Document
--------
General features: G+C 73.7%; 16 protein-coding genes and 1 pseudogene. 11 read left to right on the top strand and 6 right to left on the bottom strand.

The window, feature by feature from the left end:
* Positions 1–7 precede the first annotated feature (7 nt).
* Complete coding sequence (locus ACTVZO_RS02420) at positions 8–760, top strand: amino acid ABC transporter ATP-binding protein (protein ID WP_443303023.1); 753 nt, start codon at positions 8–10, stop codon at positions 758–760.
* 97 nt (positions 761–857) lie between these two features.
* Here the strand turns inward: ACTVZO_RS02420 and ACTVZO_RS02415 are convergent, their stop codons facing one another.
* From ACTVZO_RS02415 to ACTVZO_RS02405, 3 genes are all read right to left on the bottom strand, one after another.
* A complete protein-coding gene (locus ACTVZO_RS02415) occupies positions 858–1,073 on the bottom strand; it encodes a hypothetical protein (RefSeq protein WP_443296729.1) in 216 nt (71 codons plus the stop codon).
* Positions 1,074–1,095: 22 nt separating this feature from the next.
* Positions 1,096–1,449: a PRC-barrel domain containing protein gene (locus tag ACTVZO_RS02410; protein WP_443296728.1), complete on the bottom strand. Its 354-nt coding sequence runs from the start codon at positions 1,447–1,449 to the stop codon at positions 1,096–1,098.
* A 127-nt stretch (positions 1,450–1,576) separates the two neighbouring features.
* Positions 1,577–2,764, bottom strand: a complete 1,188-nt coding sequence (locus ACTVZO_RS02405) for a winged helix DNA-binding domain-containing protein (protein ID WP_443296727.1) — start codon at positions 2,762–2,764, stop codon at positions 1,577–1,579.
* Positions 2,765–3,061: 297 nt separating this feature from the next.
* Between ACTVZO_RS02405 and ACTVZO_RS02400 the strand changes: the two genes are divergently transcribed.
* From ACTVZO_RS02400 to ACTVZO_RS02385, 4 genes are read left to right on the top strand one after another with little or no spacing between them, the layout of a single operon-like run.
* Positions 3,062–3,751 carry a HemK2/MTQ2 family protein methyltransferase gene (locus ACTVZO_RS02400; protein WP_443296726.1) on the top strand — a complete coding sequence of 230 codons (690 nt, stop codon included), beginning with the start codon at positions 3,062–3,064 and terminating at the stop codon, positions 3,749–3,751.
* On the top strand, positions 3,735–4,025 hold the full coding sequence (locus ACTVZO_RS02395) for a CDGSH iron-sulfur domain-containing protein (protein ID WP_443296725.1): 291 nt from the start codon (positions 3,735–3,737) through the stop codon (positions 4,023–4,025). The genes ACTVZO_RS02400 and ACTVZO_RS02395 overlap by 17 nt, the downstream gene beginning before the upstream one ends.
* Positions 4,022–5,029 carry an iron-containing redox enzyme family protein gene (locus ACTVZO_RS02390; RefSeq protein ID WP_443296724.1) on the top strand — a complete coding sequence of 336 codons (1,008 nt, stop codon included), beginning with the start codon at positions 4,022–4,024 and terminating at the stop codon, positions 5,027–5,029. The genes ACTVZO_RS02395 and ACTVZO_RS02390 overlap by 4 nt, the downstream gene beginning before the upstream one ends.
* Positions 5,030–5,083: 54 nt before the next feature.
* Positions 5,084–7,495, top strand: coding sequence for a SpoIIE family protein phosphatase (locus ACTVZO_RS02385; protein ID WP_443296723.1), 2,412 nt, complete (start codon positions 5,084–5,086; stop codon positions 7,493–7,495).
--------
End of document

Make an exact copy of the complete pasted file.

General features: G+C 73.7%; 16 protein-coding genes and 1 pseudogene. 11 read left to right on the top strand and 6 right to left on the bottom strand.

The window, feature by feature from the left end:
* Positions 1–7 precede the first annotated feature (7 nt).
* Complete coding sequence (locus ACTVZO_RS02420) at positions 8–760, top strand: amino acid ABC transporter ATP-binding protein (protein ID WP_443303023.1); 753 nt, start codon at positions 8–10, stop codon at positions 758–760.
* 97 nt (positions 761–857) lie between these two features.
* Here the strand turns inward: ACTVZO_RS02420 and ACTVZO_RS02415 are convergent, their stop codons facing one another.
* From ACTVZO_RS02415 to ACTVZO_RS02405, 3 genes are all read right to left on the bottom strand, one after another.
* A complete protein-coding gene (locus ACTVZO_RS02415) occupies positions 858–1,073 on the bottom strand; it encodes a hypothetical protein (RefSeq protein WP_443296729.1) in 216 nt (71 codons plus the stop codon).
* Positions 1,074–1,095: 22 nt separating this feature from the next.
* Positions 1,096–1,449: a PRC-barrel domain containing protein gene (locus tag ACTVZO_RS02410; protein WP_443296728.1), complete on the bottom strand. Its 354-nt coding sequence runs from the start codon at positions 1,447–1,449 to the stop codon at positions 1,096–1,098.
* A 127-nt stretch (positions 1,450–1,576) separates the two neighbouring features.
* Positions 1,577–2,764, bottom strand: a complete 1,188-nt coding sequence (locus ACTVZO_RS02405) for a winged helix DNA-binding domain-containing protein (protein ID WP_443296727.1) — start codon at positions 2,762–2,764, stop codon at positions 1,577–1,579.
* Positions 2,765–3,061: 297 nt separating this feature from the next.
* Between ACTVZO_RS02405 and ACTVZO_RS02400 the strand changes: the two genes are divergently transcribed.
* From ACTVZO_RS02400 to ACTVZO_RS02385, 4 genes are read left to right on the top strand one after another with little or no spacing between them, the layout of a single operon-like run.
* Positions 3,062–3,751 carry a HemK2/MTQ2 family protein methyltransferase gene (locus ACTVZO_RS02400; protein WP_443296726.1) on the top strand — a complete coding sequence of 230 codons (690 nt, stop codon included), beginning with the start codon at positions 3,062–3,064 and terminating at the stop codon, positions 3,749–3,751.
* On the top strand, positions 3,735–4,025 hold the full coding sequence (locus ACTVZO_RS02395) for a CDGSH iron-sulfur domain-containing protein (protein ID WP_443296725.1): 291 nt from the start codon (positions 3,735–3,737) through the stop codon (positions 4,023–4,025). The genes ACTVZO_RS02400 and ACTVZO_RS02395 overlap by 17 nt, the downstream gene beginning before the upstream one ends.
* Positions 4,022–5,029 carry an iron-containing redox enzyme family protein gene (locus ACTVZO_RS02390; RefSeq protein ID WP_443296724.1) on the top strand — a complete coding sequence of 336 codons (1,008 nt, stop codon included), beginning with the start codon at positions 4,022–4,024 and terminating at the stop codon, positions 5,027–5,029. The genes ACTVZO_RS02395 and ACTVZO_RS02390 overlap by 4 nt, the downstream gene beginning before the upstream one ends.
* Positions 5,030–5,083: 54 nt before the next feature.
* Positions 5,084–7,495, top strand: coding sequence for a SpoIIE family protein phosphatase (locus ACTVZO_RS02385; protein ID WP_443296723.1), 2,412 nt, complete (start codon positions 5,084–5,086; stop codon positions 7,493–7,495).